While we know the requirements for human oral hygiene, rules for dogs and cats are less clear. Todd Yeagley, DVM, with Woodland West Animal Hospital in Tulsa, has some answers and tips.
“If you take on brushing [your animal’s teeth] yourself, it helps if you start early, when they’re young,” he says. “If you do it, use dog-specific or cat-specific toothpaste, as it’s different than for humans. The gold standard is to brush their teeth every day because plaque builds up. But even with a staff of 60 here, I don’t know anyone who does it.
“Instead, we focus on sedation dentistry as the most realistic way to provide your pet with oral hygiene, along with dental treats that are coated with an enzyme to break down the tartar. Look for products approved by the VOHC – the Veterinary Oral Health Counsel – as these have demonstrated some efficacy of the product in dental hygiene. There are also water additives [to improve dental health] for dogs. But nothing will take the place of yearly dental cleanings, just like us, to maintain oral health. Everything is supplemental to the yearly visit.”
Warnings signs for dental care issues are bad breath and visible tartar – but animals may not indicate that something’s wrong, says Yeagley.
“Dogs and cats will still eat when they have an abscess or periodontal disease, so that’s why it’s so important to get them checked yearly by a veterinarian in case there are issues,” he says.
Heed the Signs
Furry, four-legged friends can’t verbally tell their owners they’re not feeling well. WebMD offers some warning signs to look for if you suspect your animal might be sick:
- Changes in eating habits
- Elimination changes
- Skin and coat changes or itchy skin
- Energy changes
- Stiffness or difficult rising
Keeping Kiddos Safe
Sherrie Hodgson, DVM, of OKC’s Neel Veterinary Hospital, says that there are proper protocols to follow with animals being around small children and newborns.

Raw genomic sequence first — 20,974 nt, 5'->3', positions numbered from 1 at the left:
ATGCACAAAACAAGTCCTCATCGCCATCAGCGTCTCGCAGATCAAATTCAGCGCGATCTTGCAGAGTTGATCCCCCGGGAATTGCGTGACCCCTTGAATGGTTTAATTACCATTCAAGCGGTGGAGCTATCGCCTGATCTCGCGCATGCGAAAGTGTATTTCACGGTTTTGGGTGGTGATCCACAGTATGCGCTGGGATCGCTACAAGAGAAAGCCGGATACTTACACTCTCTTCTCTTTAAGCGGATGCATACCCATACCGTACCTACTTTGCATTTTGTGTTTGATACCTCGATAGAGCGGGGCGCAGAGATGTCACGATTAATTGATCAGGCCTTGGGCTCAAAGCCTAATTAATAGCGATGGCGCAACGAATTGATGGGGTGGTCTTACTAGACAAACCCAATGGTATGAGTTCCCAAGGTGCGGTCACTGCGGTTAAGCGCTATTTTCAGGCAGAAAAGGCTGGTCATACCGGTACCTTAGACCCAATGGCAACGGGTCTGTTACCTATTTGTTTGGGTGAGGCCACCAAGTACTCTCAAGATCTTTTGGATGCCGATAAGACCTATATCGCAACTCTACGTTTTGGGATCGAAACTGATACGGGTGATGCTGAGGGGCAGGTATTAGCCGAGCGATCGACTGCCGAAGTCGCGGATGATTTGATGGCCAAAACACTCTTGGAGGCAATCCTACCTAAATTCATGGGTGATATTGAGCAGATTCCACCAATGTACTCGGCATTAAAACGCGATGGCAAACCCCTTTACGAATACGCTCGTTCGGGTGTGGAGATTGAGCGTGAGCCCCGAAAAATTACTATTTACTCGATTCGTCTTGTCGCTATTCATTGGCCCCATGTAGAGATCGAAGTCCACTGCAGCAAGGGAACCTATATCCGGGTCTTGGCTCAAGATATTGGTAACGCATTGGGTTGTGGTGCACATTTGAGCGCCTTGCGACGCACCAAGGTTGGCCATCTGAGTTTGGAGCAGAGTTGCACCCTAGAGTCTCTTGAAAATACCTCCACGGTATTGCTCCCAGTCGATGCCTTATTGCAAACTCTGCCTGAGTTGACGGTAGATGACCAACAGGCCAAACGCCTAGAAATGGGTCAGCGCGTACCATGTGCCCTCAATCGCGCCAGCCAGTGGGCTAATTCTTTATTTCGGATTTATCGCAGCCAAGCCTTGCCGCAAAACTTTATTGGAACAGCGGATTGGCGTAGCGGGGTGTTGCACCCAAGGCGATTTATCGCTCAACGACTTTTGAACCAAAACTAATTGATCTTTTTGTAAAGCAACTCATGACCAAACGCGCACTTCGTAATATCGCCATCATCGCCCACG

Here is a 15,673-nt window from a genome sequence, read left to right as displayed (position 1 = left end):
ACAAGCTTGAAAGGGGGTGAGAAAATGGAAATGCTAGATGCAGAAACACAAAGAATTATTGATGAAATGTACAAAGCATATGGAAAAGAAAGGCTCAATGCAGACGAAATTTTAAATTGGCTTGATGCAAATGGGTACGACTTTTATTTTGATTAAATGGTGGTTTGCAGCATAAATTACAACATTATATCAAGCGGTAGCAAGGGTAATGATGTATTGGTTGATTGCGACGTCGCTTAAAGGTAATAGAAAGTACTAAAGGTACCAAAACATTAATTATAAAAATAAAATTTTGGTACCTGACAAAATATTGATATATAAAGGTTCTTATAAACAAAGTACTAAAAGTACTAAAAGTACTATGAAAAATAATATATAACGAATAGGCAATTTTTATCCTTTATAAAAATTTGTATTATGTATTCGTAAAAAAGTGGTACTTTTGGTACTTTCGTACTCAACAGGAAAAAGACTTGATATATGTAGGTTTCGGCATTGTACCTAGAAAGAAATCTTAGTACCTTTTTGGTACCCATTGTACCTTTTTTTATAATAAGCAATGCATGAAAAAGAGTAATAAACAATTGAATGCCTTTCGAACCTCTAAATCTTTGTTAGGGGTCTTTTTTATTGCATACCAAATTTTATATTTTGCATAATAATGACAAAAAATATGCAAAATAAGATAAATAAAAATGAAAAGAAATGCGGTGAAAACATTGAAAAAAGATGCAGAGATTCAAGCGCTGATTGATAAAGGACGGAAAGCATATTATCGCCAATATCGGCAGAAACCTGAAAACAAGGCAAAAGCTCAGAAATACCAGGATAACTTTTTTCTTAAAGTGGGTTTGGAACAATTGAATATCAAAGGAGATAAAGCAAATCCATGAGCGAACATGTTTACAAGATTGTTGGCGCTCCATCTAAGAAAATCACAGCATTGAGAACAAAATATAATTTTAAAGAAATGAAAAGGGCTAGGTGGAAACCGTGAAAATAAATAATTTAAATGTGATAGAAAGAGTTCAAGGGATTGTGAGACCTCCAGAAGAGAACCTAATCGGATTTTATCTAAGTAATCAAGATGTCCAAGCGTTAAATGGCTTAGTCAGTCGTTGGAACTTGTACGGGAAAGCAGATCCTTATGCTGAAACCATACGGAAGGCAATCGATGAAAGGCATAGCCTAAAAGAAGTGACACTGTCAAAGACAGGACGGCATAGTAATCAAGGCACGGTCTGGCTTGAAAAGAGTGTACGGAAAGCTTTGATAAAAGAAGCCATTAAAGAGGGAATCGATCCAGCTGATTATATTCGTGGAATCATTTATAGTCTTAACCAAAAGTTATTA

“If your pet has a history of aggression with children, do not ever allow it to be close to your baby or child unless you can guarantee a positive outcome for both,” she says. “There are some behavior modifications you can work on, which includes behavior changes for both the owner and the pet.”
A responsible adult should always directly supervise children when pets are around them, says Hodgson.
“Never assume the interactions will be positive. Many behaviors of small children mimic those of prey animals, which can trigger a dog’s prey drive, so do not allow dogs to chase children or bark at them when they are playing. If this occurs, move the dog to an area where it cannot see the children. Your dog should be trained to respond to basic commands, including ‘settle.’”
When it comes to babies, prepare your pet for a newborn’s presence with time to spare.
“It is best to help the pet adjust to a new baby by starting a few months ahead of the anticipated arrival; change the pet’s schedule to what you expect after baby comes, including pet feeding times, decreasing the amount of time you spend with the pet, and starting to use baby gates to keep the pet out of certain areas of the home,” she says. “Bringing baby products and furniture into the home ahead of time will help the pet get used to some of the smells associated with baby. If your pet is exhibiting concerning behaviors after baby arrives, contact your veterinarian or a trainer that uses positive reinforcement to discuss a plan.”
Caring for a pet can be a great learning activity for children, as they become responsible for the animal they asked to become their ‘furever’ friend. But how can parents go about teaching these lessons in an intentional way?
“I have children age 11 to newborn so this question is on my mind,” says Yeagley. “It’s common for people to get pets for their kids, and the parents need to demonstrate the care of the animals. Once they see the kid can do it, the child can help out with the chores. After a while, give them parts of that care to do on their own, see that they can do it and then increase the responsibility.
“Please don’t just give them the pet and say it’s their job. Instead, give them guidance and demonstrate it. It’s going to be more empowering; they need to see it done so they can figure out how to do it and take an interest in it. If their parents aren’t interested, will they be?”
When a dog is aggressive toward other animals, it shouldn’t yet be socializing at a dog park or be walking on a leash with other pets around, says Hodgson.
“This behavior is very difficult to modify, but with the combination of a veterinarian with an interest in behavior, and a trainer who uses positive reinforcement, it is possible to lessen the dog’s response to triggers,” she says. “Never trust an aggressive dog with other pets or with children, even if it is ‘fine’ with the children in your family; it may not extend that courtesy to your children’s friends. Most dog bites and attacks are preventable, but only if the owner is wiser than the dog. When walking your dog, it should be leashed at all times. Use a six or eight foot long leash rather than a retractable leash, which offers you very little control over an unexpected situation.”